It’s so difficult to get a grip and understand what’s been going onover the past four nights across Britain. There’s a lot of ‘white noise’ out there and trying to navigate a way through that is becoming increasingly difficult.
Today’s Leader column in the Independent makes some sense to me and so I’ve reproduced some of it below. The full article can be read here:
This is a Katrina moment for the political classes in general and indeed for the entire country. Just as the US government failed to shore up the levees above the city of New Orleans when it had a chance, successive British administrations have failed to repair the social levees that ought to protect our society from this kind of aggression. At the weekend, those levees burst, and we have been witnessing the ugly results.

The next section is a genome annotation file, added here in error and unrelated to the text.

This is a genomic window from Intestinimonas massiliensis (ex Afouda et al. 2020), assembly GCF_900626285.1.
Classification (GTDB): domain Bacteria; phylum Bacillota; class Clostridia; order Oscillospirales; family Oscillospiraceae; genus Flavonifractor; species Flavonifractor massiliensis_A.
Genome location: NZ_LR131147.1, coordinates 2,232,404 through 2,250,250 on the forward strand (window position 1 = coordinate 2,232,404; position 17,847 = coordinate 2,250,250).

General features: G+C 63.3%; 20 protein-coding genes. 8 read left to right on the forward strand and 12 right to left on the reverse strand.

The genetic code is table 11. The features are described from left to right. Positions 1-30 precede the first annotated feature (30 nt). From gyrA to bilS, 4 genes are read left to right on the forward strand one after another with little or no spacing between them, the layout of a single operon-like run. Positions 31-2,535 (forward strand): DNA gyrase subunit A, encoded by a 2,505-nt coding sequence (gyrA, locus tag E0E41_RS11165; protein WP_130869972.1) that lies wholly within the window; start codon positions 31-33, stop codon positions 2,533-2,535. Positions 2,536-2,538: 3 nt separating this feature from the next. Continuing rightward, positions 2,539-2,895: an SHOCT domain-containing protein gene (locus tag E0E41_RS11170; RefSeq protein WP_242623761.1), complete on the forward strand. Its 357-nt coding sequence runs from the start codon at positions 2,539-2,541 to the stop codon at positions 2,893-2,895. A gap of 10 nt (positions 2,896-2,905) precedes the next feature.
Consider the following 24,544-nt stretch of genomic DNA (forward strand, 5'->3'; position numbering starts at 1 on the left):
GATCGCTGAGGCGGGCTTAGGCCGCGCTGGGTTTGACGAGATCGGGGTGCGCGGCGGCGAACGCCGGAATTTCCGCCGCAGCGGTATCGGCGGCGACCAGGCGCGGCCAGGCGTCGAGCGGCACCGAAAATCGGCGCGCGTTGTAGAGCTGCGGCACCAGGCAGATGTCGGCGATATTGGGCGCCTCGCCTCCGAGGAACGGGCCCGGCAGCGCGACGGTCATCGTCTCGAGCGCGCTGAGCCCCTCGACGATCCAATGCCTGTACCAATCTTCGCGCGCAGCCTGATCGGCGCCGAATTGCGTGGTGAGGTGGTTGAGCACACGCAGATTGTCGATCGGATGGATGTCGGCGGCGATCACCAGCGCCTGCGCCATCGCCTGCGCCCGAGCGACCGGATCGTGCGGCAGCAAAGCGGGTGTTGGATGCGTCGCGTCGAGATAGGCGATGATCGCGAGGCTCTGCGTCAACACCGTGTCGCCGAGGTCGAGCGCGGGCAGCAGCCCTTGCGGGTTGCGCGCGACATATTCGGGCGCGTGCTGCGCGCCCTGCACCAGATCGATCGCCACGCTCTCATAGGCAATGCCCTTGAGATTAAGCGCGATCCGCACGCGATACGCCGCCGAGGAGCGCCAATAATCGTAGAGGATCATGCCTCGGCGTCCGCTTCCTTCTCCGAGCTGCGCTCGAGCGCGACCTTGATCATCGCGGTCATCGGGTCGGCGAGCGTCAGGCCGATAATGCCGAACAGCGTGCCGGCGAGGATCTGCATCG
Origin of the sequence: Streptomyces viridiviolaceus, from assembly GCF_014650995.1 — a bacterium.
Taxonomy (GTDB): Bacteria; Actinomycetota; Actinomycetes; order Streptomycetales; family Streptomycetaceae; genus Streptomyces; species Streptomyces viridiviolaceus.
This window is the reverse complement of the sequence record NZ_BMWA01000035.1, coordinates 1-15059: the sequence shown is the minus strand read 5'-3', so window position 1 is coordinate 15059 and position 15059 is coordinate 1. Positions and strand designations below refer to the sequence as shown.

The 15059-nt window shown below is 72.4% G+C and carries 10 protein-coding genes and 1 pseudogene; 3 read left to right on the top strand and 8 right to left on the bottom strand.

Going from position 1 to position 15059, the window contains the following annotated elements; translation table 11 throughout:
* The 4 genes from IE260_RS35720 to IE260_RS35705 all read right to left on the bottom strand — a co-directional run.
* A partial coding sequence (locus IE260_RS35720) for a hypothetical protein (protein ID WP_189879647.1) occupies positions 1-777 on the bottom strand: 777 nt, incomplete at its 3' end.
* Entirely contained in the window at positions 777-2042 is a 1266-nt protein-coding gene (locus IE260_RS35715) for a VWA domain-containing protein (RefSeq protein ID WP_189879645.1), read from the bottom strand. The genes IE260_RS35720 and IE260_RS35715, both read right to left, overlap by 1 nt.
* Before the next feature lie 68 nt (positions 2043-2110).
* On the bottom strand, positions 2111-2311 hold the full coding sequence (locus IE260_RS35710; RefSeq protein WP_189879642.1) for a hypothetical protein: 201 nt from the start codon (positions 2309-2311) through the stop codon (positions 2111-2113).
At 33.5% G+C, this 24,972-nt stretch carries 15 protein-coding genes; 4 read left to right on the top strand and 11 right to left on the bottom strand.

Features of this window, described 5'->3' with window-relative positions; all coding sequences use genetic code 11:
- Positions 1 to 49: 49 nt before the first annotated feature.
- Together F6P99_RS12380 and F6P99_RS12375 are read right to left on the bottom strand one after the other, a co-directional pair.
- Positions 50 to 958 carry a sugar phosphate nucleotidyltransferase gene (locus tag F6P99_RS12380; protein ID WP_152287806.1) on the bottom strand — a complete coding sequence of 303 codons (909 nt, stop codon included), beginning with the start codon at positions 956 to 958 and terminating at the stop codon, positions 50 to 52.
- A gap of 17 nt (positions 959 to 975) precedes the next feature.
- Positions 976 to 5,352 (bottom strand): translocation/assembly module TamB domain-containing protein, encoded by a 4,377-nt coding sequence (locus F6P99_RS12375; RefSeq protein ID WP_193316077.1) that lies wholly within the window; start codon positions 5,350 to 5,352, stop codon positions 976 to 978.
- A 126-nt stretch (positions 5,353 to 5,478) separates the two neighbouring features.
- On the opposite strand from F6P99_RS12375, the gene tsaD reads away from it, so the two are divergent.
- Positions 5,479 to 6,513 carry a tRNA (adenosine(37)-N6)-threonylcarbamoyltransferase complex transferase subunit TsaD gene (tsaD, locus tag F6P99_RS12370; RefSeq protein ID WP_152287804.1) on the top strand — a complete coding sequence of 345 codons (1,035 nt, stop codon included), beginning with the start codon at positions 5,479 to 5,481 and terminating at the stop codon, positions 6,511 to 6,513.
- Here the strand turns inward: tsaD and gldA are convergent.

We know enough about these riots and those perpetrating them to know what they are not. This is not a political protest. The rioters have no agenda. It is not centrally directed. The goal is acquisitive looting or brainless destruction. The original riot in Tottenham on Saturday seems to have been sparked by a community’s sense of grievance against the police. But what happened in Woolwich, Toxteth and Bristol on Monday night is clearly not an anti-police protest. Much of it is copycat rioting. Criminal gangs and antisocial youths have seized on an opportunity to run amok, knowing that the police cannot be everywhere at once.
Nor is this a response to public-sector austerity. Reports of the Government’s cuts might have added to the air of desperation in many poor communities. But the fact is that most cuts have not been implemented yet. This is not a riot driven by new media either. BlackBerrys and Twitter – neither of which existed during the inner-city civil disturbances of the 1980s – have doubtless played a role in fanning the flames. But new media is hardly a sufficient explanation for this antisocial spasm. This is also not a race riot, in the manner of Brixton, Toxteth, Handsworth or Broadwater Farm in the 1980s, either. The rioters of 2011 are racially mixed. And there is no overwhelming collective grievance against the police for racial harassment as there was three decades ago.